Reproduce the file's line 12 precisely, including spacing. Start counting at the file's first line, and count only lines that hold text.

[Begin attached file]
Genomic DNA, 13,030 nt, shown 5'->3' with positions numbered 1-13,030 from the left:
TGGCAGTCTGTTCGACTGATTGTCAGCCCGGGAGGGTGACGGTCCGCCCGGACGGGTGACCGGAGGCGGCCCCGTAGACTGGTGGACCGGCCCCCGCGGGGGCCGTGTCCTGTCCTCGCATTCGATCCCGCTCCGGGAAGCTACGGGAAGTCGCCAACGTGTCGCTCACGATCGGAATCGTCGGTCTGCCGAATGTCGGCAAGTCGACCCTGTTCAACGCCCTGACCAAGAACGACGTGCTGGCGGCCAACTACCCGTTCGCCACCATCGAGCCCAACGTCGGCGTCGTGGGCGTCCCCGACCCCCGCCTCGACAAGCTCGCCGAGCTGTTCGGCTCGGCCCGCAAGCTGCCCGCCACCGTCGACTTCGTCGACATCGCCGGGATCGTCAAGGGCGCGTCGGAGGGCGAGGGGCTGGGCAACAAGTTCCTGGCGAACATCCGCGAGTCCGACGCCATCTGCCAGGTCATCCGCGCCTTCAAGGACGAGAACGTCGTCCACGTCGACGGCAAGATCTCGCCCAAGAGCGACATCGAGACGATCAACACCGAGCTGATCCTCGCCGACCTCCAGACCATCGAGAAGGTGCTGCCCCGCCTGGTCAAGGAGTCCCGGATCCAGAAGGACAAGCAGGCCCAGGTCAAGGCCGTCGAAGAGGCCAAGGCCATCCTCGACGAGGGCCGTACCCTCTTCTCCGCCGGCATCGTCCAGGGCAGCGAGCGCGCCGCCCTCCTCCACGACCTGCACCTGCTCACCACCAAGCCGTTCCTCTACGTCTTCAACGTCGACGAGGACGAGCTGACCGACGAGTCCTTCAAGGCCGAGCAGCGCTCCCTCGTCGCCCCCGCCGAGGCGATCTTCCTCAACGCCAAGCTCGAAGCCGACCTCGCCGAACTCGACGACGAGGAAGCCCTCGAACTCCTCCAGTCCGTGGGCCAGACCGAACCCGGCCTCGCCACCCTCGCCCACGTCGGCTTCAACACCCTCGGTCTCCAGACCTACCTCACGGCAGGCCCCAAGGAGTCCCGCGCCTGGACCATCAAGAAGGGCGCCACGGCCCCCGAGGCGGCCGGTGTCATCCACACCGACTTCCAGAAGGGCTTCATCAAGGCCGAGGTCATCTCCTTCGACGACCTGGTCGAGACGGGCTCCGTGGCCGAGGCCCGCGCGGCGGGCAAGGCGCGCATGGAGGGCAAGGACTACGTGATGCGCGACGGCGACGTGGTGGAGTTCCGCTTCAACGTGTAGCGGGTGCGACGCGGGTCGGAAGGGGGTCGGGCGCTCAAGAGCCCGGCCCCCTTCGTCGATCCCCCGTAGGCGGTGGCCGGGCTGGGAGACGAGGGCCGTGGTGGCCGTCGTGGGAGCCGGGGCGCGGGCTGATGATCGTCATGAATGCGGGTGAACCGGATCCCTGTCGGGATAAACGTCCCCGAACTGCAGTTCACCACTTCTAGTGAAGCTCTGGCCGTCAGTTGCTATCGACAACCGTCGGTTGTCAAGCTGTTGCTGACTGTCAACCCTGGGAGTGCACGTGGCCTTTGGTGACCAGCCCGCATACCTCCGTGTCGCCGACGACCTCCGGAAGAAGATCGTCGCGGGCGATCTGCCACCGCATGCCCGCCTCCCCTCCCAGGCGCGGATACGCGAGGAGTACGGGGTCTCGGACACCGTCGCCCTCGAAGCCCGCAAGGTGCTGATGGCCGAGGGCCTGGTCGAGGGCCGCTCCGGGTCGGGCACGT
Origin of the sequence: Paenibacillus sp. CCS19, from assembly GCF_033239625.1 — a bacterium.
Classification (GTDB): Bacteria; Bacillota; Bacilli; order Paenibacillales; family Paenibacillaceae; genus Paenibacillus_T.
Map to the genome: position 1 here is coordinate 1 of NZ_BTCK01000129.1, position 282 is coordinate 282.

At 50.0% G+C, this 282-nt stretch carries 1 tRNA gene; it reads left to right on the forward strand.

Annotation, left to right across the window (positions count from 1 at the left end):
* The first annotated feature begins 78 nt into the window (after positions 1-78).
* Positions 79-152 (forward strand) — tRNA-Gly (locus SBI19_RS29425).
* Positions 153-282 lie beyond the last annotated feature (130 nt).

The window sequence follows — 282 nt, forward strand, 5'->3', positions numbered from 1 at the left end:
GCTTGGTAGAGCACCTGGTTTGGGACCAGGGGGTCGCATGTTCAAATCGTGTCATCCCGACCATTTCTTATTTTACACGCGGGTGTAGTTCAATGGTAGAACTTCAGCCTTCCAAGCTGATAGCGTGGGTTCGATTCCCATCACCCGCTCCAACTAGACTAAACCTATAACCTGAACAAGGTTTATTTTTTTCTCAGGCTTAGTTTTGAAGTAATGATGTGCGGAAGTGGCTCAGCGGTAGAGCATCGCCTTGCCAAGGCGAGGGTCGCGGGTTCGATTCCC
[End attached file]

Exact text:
GCTTGGTAGAGCACCTGGTTTGGGACCAGGGGGTCGCATGTTCAAATCGTGTCATCCCGACCATTTCTTATTTTACACGCGGGTGTAGTTCAATGGTAGAACTTCAGCCTTCCAAGCTGATAGCGTGGGTTCGATTCCCATCACCCGCTCCAACTAGACTAAACCTATAACCTGAACAAGGTTTATTTTTTTCTCAGGCTTAGTTTTGAAGTAATGATGTGCGGAAGTGGCTCAGCGGTAGAGCATCGCCTTGCCAAGGCGAGGGTCGCGGGTTCGATTCCC